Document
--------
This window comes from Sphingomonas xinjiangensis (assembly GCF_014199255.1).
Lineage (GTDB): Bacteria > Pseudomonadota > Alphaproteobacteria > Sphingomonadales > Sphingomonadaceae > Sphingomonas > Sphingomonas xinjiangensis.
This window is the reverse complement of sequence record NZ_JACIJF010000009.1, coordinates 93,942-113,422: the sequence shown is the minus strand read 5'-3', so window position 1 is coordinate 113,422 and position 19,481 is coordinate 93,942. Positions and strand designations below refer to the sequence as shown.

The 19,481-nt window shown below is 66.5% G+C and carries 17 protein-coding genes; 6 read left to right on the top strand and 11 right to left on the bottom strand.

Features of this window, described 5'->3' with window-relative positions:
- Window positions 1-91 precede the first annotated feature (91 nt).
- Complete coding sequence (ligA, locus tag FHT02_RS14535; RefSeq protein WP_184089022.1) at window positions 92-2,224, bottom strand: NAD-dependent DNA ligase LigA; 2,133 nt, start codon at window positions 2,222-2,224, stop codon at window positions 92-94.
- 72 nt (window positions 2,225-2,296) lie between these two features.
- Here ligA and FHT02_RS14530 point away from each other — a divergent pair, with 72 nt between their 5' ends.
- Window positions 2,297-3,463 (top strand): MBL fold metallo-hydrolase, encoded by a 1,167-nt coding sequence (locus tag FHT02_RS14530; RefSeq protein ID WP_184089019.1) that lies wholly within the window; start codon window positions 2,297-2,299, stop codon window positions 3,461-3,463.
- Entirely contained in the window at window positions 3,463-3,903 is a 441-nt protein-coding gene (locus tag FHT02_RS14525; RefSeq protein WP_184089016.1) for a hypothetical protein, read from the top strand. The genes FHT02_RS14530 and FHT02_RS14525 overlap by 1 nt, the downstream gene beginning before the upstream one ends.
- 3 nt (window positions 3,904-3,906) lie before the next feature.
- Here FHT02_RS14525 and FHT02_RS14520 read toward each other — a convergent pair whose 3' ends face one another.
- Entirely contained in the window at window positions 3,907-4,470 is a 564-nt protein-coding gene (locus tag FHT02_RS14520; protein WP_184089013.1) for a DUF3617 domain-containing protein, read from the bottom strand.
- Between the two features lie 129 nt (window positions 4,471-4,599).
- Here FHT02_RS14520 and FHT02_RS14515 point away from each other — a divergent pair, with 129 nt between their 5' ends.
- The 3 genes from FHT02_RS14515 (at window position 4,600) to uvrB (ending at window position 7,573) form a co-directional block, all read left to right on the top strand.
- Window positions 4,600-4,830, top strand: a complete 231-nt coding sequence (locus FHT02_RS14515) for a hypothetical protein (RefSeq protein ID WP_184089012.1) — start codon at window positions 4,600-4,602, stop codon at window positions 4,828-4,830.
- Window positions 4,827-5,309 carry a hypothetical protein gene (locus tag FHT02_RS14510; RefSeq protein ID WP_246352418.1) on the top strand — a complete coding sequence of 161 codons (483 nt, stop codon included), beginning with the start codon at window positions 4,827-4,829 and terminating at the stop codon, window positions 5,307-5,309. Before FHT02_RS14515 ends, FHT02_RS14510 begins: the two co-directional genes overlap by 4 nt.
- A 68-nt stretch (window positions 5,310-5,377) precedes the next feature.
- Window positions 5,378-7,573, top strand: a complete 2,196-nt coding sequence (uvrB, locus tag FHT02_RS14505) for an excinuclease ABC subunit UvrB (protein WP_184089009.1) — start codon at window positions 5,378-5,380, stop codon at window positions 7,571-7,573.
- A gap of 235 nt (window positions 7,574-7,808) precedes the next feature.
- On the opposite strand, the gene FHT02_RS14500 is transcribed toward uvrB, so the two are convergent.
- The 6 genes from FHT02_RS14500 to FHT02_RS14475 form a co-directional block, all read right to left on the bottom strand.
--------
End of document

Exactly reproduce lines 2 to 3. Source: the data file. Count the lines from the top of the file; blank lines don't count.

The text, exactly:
Lineage (GTDB): Bacteria > Pseudomonadota > Alphaproteobacteria > Sphingomonadales > Sphingomonadaceae > Sphingomonas > Sphingomonas xinjiangensis.
This window is the reverse complement of sequence record NZ_JACIJF010000009.1, coordinates 93,942-113,422: the sequence shown is the minus strand read 5'-3', so window position 1 is coordinate 113,422 and position 19,481 is coordinate 93,942. Positions and strand designations below refer to the sequence as shown.